Report: Iran to cut portion of gasoline subsidies
TEHRAN, Iran (AP) — Iran will cut a portion of its gasoline subsidies beginning Friday, nearly doubling some prices at the pump as part of a second round of cuts delayed since 2012, state television reported Thursday.
Under the new pricing scheme, state television said each car on the road would see its monthly, 60-liter (15.85-gallon) reduced-cost allowance jump to 7,000 rials (22 cents) per liter from 4,000 rials (12 cents). That works out to about 83 cents a gallon under the new pricing structure, compared to 45 cents under the former. It said every liter after that will cost 10,000 rials (31 cents), up from 7,000 rials. That’s a rise of $1.17 a gallon from 83 cents a gallon.
Iranian media has been reporting for days that a subsidy cut was coming, but authorities only announced the decision in a late-night broadcast. The subsidies keep the cost of gasoline artificially low for consumers in Iran, an OPEC member.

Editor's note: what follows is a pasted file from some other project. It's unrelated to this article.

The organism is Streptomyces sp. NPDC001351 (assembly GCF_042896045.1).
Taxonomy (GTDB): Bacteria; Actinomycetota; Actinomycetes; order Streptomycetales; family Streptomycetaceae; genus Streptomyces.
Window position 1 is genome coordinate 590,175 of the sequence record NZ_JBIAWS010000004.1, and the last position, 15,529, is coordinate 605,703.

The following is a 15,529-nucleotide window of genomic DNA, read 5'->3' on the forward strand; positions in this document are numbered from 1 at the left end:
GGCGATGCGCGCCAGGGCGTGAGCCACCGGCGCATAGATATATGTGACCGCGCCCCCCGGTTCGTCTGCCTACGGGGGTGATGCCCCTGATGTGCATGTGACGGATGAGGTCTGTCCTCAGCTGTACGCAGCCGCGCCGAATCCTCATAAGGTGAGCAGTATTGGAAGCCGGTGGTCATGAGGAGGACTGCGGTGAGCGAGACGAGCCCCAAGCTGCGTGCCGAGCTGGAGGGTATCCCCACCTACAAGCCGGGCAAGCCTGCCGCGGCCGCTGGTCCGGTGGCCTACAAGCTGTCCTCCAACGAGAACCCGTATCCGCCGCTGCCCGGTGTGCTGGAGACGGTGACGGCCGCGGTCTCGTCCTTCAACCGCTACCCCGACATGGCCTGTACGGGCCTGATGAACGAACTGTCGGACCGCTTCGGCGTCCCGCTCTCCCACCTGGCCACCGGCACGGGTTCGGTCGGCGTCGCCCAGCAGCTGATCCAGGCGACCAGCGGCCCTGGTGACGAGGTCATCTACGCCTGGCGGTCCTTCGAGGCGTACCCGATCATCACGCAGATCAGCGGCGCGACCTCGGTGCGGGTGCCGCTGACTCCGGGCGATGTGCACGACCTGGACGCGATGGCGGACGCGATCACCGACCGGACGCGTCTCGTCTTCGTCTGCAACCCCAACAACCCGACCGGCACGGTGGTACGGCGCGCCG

Iran began cutting energy and food subsidies in 2010 under then-President Mahmoud Ahmadinejad, part of what he described as a radical “surgery” to help the Islamic Republic’s ailing economy as it faced increased international sanction for its contested nuclear program. The second phase, which targeted further gasoline subsidy cuts, was to take effect in March 2012, but was pushed back over fears of stoking inflation.
Before the cuts, Iranians had some of the cheapest gasoline in the world — and it’s still cheap, compared to a U.S. average price per gallon for regular at $3.68. But previous attempts to change the price at the pump have seen dissent. In 2007, protesters rioted and damaged gas stations over prices increasing, with authorities arresting dozens of people.
Iran consumes some 70 million liters (18.49 million gallons) of gasoline per day. Iran’s refineries are unable to produce enough gasoline for its domestic production, so it must import supply from refineries abroad.